This dataset details the paternity of progeny from Eschscholzia californica plants introduced to habitats comprising different floral cover. Data was collected in June 2015 at the Hillesden estate, Buckinghamshire, UK. Plants were genotyped at seven microsatellite markers before being introduced across the study site to form experimental arrays. Experimental arrays comprised of three E.californica plants separated by 1m and arranged in a triangular formation. A total of sixteen arrays were introduced across four 100 hectare replicate blocks, each separated by >500m. At the centre of each block, four experimental arrays were placed at 50m intervals along a 150m transect laid symmetrically across the boundary between an established wildflower patch and bare, fallow ground or grazed grassland (two arrays within the florally rich habitat and two arrays within the florally poor habitat). Upon maturation approximately 10 seeds were collected from each plant and genotyped. Fragment analysis was conducted and alleles were scored on Genemarker. Seeds were then manually scored as outcrossed or selfed and paternity was determined using Cervus. The dataset was part of a larger experiment looking at the effect of floral resources on the pollination services to isolated plants.
Publication date: 2017-06-13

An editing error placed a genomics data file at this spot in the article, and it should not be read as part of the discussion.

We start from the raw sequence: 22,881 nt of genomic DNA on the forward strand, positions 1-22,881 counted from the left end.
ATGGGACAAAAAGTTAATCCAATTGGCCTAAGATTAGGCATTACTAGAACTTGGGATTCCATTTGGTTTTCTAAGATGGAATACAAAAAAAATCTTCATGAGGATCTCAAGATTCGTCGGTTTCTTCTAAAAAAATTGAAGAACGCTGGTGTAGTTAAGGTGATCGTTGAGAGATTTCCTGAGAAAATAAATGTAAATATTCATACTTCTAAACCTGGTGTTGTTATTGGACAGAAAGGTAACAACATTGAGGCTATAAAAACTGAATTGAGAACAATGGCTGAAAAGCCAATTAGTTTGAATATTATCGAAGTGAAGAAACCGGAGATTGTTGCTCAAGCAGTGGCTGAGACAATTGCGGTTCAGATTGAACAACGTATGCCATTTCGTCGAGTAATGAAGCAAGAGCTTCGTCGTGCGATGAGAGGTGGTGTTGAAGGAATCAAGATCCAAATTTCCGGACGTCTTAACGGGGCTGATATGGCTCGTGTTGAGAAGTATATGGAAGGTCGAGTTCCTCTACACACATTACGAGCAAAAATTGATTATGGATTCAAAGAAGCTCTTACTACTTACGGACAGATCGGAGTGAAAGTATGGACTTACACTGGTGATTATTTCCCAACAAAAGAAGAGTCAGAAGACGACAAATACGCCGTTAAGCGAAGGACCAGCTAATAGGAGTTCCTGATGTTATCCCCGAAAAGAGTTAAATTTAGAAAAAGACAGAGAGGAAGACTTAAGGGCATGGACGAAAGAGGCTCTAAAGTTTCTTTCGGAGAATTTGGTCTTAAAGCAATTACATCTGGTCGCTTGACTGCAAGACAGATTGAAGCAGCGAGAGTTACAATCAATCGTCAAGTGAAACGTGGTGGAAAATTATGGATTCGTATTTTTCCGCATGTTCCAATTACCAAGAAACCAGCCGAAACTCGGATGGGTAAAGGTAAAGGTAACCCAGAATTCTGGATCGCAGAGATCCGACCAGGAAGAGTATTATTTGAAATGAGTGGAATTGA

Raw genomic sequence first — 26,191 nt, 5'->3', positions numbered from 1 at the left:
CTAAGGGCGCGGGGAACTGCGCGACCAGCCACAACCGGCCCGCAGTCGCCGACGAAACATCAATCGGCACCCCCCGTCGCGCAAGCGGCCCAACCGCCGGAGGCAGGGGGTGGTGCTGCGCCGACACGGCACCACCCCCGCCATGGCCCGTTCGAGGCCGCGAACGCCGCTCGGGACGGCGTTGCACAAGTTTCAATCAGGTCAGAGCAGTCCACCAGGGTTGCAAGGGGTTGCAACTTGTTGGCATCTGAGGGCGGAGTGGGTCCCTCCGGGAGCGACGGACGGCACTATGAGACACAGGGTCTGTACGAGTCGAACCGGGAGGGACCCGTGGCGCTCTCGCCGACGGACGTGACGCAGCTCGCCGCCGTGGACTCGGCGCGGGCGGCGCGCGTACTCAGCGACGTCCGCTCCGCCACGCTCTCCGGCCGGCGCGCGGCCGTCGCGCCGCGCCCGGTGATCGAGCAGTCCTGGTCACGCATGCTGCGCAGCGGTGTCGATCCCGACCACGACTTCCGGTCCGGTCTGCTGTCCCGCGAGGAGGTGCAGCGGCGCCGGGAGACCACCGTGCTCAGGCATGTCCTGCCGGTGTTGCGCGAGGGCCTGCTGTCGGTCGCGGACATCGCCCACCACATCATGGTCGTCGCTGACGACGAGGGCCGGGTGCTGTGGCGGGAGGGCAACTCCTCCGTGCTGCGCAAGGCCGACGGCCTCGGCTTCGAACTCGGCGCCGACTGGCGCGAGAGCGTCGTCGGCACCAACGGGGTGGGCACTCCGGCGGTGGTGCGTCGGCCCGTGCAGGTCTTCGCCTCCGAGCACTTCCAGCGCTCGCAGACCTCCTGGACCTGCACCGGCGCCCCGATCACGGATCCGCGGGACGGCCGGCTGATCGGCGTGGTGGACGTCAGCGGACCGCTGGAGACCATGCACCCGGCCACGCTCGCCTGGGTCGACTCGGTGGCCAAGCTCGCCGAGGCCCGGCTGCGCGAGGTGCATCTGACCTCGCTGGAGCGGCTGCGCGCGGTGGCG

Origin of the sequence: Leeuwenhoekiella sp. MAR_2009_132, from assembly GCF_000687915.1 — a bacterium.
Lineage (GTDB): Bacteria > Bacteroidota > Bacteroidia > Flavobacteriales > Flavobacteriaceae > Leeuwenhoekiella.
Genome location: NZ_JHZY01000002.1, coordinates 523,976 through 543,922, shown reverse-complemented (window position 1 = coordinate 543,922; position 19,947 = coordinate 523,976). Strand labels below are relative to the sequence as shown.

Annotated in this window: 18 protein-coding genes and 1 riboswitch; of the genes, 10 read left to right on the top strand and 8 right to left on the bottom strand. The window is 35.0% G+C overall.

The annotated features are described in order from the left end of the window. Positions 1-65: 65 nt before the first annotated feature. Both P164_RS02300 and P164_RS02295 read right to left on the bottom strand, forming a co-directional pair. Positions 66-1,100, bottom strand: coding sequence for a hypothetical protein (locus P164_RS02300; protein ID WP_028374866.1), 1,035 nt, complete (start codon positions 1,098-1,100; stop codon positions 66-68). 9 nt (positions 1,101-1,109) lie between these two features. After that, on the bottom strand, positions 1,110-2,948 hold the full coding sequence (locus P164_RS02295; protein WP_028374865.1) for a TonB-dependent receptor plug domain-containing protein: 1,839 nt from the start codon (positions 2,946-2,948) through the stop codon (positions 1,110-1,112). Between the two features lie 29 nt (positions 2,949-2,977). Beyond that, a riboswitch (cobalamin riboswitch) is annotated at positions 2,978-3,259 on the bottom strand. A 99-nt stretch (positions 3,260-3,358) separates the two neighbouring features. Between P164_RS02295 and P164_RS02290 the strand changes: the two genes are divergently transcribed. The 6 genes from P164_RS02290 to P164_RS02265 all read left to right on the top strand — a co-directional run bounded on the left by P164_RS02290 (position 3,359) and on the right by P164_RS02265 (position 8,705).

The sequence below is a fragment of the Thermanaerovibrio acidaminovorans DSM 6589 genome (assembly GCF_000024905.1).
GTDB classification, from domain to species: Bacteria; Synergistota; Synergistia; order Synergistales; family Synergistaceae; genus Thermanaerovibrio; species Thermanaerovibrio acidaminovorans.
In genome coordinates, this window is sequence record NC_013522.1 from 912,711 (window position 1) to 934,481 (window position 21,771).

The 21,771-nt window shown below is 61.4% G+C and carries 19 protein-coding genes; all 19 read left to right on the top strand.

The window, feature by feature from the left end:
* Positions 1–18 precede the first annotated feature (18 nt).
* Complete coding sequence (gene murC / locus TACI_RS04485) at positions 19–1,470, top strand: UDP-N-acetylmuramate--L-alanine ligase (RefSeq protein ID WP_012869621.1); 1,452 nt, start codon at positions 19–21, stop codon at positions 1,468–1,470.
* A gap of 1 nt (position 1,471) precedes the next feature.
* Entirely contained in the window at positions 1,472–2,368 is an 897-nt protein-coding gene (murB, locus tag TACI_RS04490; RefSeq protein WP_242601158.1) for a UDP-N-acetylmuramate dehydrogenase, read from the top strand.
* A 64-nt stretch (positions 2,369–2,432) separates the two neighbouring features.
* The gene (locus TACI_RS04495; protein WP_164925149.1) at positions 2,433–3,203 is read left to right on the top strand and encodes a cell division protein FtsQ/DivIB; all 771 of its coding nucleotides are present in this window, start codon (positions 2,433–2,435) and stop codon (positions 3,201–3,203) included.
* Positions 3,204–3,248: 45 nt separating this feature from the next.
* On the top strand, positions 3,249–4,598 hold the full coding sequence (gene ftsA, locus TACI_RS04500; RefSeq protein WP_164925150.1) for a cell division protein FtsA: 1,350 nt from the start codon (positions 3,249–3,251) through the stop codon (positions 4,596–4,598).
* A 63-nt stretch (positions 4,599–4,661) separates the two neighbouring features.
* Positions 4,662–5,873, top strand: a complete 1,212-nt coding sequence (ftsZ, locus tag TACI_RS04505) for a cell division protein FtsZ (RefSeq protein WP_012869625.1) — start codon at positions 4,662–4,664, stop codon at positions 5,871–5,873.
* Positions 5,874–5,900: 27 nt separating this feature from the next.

All open flowers were removed from the E. californica plants prior to their placement in pre-marked locations across the landscape. One bud on each plant was covered in a fine muslin to represent a 'pollinator excluded' flower. Plants remained in the field for 16 days to ensure full anthesis of new flowers and to allow for multiple pollination events. After this period, all fruit were tagged to ensure that only fruit development arising from the period of the field experiment were included in analyses. Plants were then collected and stored under controlled glasshouse conditions until fruit maturation. Ten progeny per plant from each of the field exposed plants were genotyped using 50mg of fresh leaf material and following standardised protocols. The incidence of self-fertilisation in plants from each habitat was calculated manually by individually comparing each successfully amplified progeny against their maternal plant. If, at each of the seven loci, the progeny was a complete match for the maternal genotype, or was homozygote for one of the maternal plants alleles, it was scored as selfed. Alternatively, if any novel alleles were observed in the progeny that were not present in the maternal plant, the progeny was classified as outcrossed. Paternity was determined using Cervus 3.0.7, where each progeny sample was listed detailing alleles at the seven microsatellite loci, specifying the known maternal sample as well as the potential paternal samples.